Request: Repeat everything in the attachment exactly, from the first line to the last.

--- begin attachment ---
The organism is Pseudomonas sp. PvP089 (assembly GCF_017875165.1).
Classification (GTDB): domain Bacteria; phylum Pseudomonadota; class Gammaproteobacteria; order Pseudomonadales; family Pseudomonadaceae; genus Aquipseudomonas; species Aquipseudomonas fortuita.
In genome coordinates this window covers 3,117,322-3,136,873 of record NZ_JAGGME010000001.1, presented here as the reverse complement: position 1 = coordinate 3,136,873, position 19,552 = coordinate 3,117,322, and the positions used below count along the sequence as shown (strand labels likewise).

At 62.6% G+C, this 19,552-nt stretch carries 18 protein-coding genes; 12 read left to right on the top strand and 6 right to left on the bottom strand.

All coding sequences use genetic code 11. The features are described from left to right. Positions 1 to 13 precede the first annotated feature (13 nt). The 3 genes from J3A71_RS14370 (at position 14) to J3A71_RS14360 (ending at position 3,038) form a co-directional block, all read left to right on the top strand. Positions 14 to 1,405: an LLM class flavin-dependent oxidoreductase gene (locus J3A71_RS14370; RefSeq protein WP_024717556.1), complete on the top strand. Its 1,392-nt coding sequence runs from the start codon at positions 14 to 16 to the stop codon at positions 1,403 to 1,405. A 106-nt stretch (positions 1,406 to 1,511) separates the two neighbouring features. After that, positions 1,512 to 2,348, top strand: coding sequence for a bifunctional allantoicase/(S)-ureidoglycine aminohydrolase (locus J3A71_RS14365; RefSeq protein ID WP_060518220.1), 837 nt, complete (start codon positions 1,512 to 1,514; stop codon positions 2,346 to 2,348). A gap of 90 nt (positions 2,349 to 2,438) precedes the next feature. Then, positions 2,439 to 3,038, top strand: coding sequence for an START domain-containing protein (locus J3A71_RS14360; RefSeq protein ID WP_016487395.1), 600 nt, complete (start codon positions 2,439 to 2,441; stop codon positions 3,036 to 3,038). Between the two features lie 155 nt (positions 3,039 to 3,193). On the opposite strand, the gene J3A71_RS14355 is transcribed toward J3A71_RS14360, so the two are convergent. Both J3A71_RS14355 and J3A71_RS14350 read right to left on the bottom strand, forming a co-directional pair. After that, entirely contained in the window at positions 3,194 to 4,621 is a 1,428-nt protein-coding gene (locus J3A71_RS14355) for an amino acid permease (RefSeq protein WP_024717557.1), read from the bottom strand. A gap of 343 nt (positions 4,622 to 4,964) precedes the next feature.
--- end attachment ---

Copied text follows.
The organism is Pseudomonas sp. PvP089 (assembly GCF_017875165.1).
Classification (GTDB): domain Bacteria; phylum Pseudomonadota; class Gammaproteobacteria; order Pseudomonadales; family Pseudomonadaceae; genus Aquipseudomonas; species Aquipseudomonas fortuita.
In genome coordinates this window covers 3,117,322-3,136,873 of record NZ_JAGGME010000001.1, presented here as the reverse complement: position 1 = coordinate 3,136,873, position 19,552 = coordinate 3,117,322, and the positions used below count along the sequence as shown (strand labels likewise).

At 62.6% G+C, this 19,552-nt stretch carries 18 protein-coding genes; 12 read left to right on the top strand and 6 right to left on the bottom strand.

All coding sequences use genetic code 11. The features are described from left to right. Positions 1 to 13 precede the first annotated feature (13 nt). The 3 genes from J3A71_RS14370 (at position 14) to J3A71_RS14360 (ending at position 3,038) form a co-directional block, all read left to right on the top strand. Positions 14 to 1,405: an LLM class flavin-dependent oxidoreductase gene (locus J3A71_RS14370; RefSeq protein WP_024717556.1), complete on the top strand. Its 1,392-nt coding sequence runs from the start codon at positions 14 to 16 to the stop codon at positions 1,403 to 1,405. A 106-nt stretch (positions 1,406 to 1,511) separates the two neighbouring features. After that, positions 1,512 to 2,348, top strand: coding sequence for a bifunctional allantoicase/(S)-ureidoglycine aminohydrolase (locus J3A71_RS14365; RefSeq protein ID WP_060518220.1), 837 nt, complete (start codon positions 1,512 to 1,514; stop codon positions 2,346 to 2,348). A gap of 90 nt (positions 2,349 to 2,438) precedes the next feature. Then, positions 2,439 to 3,038, top strand: coding sequence for an START domain-containing protein (locus J3A71_RS14360; RefSeq protein ID WP_016487395.1), 600 nt, complete (start codon positions 2,439 to 2,441; stop codon positions 3,036 to 3,038). Between the two features lie 155 nt (positions 3,039 to 3,193). On the opposite strand, the gene J3A71_RS14355 is transcribed toward J3A71_RS14360, so the two are convergent. Both J3A71_RS14355 and J3A71_RS14350 read right to left on the bottom strand, forming a co-directional pair. After that, entirely contained in the window at positions 3,194 to 4,621 is a 1,428-nt protein-coding gene (locus J3A71_RS14355) for an amino acid permease (RefSeq protein WP_024717557.1), read from the bottom strand. A gap of 343 nt (positions 4,622 to 4,964) precedes the next feature.